You also need to ask yourself how serious you want to be performance wise when considering your puppy. You say you are seniors and your daughter who will co-own/train the dog with you has some health issues that can prohibit travel during certain times. Do you intend to just train the dog in agility to have some fun? Or do you intend to seriously train and compete for titles? Because I can tell you from experience, serious competition often involves a fair amount of traveling and long days at trials. If your daughter is not comfortable/able to make a trip just to pick up the puppy consider if she will be able to travel if you want to to compete on a regular basis.

How serious you want to be performance wise will also influence the type of puppy you need and you should be very honest with yourself here. If you want to dabble in agility as a hobby v. compete, you may not be happy with the high drive and energy of a puppy earmarked as a serious performance puppy.
 

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Eclipse brought up some good points. As I had said earlier it isn't so important to look for a dog that is specifically a performance prospect but rather a soundly built dog with a suitable personality, but Eclipse also raised concerns regarding age/health/ability to travel issues that need to be considered. I am not young (not old either), but travel on the road is no big deal to me. I've taken my poodles to Georgia without batting an eye about it. If you can't or your daughter is not going to be able to travel to agility trials then you don't want a dog that is highly driven for agility. Rather than sitting nicely on the sofa such a dog is likely to eat the sofa. Both Eclipse and I have high drive, performance poodles and we make them work consistently. That keeps them from eating the sofa when we aren't home. I don't know Eclipse's travel schedule, but suspect she probably is at trials close to home or out on the road at least two weekends every month. That is roughly my schedule too. I spent hours both Saturday and Sunday this past weekend at local trials. In a few minutes I will be leaving for my club where I have an hour of training time rented. Next week we have an hour rented somewhere else on Long Island. September 13-16 Javelin and I will be at a workshop in New Jersey. September 22-23 we will be at a workshop in Albany and the last weekend of September we have two days of trials here on Long Island. That is the kind of schedule serious performance work asks for.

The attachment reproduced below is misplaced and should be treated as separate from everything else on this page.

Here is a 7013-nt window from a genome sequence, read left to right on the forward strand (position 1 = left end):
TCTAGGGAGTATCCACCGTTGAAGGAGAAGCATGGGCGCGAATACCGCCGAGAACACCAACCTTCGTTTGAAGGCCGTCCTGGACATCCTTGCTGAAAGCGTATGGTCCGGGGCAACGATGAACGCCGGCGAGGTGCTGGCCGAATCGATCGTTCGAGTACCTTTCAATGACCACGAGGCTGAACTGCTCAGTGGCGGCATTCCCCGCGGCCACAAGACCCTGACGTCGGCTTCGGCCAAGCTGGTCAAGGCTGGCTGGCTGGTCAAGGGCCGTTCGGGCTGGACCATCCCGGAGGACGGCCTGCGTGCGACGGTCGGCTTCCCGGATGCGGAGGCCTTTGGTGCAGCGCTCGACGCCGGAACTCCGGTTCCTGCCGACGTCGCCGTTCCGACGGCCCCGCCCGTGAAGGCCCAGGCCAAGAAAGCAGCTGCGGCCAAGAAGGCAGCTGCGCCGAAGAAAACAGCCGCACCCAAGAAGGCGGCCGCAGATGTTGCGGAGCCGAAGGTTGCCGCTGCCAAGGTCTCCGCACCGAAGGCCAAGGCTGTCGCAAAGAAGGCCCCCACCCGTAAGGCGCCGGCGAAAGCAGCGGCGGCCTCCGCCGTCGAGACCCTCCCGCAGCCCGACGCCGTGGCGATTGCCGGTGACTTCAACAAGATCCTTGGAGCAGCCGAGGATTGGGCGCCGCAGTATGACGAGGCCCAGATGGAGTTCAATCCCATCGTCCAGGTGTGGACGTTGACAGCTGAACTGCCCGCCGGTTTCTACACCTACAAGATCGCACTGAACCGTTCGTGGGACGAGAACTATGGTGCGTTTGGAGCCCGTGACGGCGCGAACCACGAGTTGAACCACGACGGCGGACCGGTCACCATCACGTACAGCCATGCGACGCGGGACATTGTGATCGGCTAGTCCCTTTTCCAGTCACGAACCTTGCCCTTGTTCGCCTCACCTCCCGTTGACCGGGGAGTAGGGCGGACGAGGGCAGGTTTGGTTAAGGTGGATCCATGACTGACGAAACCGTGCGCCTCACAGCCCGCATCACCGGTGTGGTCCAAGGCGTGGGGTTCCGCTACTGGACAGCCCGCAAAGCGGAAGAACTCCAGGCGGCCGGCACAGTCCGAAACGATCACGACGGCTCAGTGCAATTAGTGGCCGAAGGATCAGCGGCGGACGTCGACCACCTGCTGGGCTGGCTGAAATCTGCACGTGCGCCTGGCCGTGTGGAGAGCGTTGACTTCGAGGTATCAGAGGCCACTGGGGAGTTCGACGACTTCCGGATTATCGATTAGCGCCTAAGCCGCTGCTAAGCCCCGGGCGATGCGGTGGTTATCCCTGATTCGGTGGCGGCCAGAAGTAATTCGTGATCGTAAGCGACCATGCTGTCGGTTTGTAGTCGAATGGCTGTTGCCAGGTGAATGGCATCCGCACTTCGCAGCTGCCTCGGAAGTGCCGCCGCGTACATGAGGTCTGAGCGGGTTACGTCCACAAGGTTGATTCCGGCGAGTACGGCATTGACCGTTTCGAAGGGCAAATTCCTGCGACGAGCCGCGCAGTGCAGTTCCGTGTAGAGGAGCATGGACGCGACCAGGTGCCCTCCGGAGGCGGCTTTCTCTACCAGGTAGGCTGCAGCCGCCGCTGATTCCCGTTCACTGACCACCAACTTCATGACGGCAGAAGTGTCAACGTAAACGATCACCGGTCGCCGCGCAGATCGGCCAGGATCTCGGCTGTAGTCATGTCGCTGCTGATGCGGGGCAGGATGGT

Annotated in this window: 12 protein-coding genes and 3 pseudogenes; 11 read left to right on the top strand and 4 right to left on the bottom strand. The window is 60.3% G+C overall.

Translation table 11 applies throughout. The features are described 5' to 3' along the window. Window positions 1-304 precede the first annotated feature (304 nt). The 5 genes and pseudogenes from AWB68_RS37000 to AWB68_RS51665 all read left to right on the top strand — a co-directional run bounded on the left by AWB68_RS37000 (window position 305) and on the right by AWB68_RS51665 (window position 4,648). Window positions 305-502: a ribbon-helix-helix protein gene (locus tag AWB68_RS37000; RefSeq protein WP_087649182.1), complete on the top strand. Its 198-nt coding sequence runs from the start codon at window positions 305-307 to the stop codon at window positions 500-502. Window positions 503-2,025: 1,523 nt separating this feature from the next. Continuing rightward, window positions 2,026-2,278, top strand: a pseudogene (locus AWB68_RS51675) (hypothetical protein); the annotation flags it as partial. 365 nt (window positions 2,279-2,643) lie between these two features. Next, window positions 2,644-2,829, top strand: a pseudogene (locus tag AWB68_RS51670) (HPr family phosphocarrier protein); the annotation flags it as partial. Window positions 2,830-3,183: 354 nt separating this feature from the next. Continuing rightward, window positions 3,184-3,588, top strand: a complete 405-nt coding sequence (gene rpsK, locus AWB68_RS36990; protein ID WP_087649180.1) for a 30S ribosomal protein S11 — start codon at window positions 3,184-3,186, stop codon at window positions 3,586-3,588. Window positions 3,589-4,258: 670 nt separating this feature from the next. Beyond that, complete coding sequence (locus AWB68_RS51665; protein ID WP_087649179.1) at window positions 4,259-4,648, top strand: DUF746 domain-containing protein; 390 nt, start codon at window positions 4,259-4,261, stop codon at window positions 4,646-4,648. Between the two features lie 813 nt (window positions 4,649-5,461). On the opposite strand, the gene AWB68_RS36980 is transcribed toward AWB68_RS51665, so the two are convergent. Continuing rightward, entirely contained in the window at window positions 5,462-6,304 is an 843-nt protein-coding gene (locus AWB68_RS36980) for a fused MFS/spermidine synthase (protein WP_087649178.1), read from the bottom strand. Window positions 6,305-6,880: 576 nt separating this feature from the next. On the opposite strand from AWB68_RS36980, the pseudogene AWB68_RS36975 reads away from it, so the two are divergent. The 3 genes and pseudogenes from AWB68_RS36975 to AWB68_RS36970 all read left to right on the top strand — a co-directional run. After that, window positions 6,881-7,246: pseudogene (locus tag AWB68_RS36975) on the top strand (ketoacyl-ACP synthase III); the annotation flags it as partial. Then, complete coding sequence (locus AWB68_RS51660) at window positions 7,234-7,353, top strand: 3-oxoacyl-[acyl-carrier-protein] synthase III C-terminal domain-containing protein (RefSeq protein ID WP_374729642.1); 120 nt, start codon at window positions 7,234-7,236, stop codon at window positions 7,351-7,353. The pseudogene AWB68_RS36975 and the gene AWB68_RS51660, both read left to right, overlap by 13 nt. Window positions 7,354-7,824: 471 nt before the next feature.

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I have to agree with the not discriminated at for age. I am 67 and had n o problem at all. My neighbor is also a senior and she too has a st. poodle..no problem...in fact she is about to get #2.
 

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When I was driving down to my club for my ring rental I was passed by a Ferrari which gave a thought by way of analogy here.


If one wants a fast performance car one can buy a Ferrari and sell it a year or so later when one decides it is more car than they need. The only harm is whatever monetary loss they might experience based on the depreciation in value. The new owner will love their Ferrari and not worry about hidden problems since they will have a mechanic check it over. If one desires a popular dog breed or a particular types of dog withing a breed and then finds after a year that they can't handle it re-homing of a dog is not nearly so simple an issue. The car doesn't care who owns it, but the dog sure does. It will experience sadness and uncertainty if the original owners decide they are in over their heads.


I also don't get this idea that has been floated about recently by a number of people who think breeders are discriminating against them based on age or that breeders have some sort of black list that they circulate among themselves. I have several friends who are breeders (CKCS, border collies, golden retrievers and poodles). They all have particular expectations about housing, ability to provide appropriate health care and grooming and such. My friend who breeds CKCS generally wants her puppies to go to performance homes, but when she does sell a pup as a pet she does require the family to at least get a CGC with the pup, so she is looking for very particular things. That said none of the people I know who breeds is part of a cabal with other people breeding the same types of dogs to blacklist people or prevent people who are well suited to the breed from getting a puppy (even if not from them).
 
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What is your search area for breeders? Maybe we can suggest responsible breeders who health test and you can go from there.

I’m comforted that my breeder would always take my dog back if something were to happen to me. I know people who won’t bring an animal into their lives because the dog might outlive them. Shouldn’t be an issue for a senior owning a dog (my 70-something friends just brought a failed breeding dog home as a pet).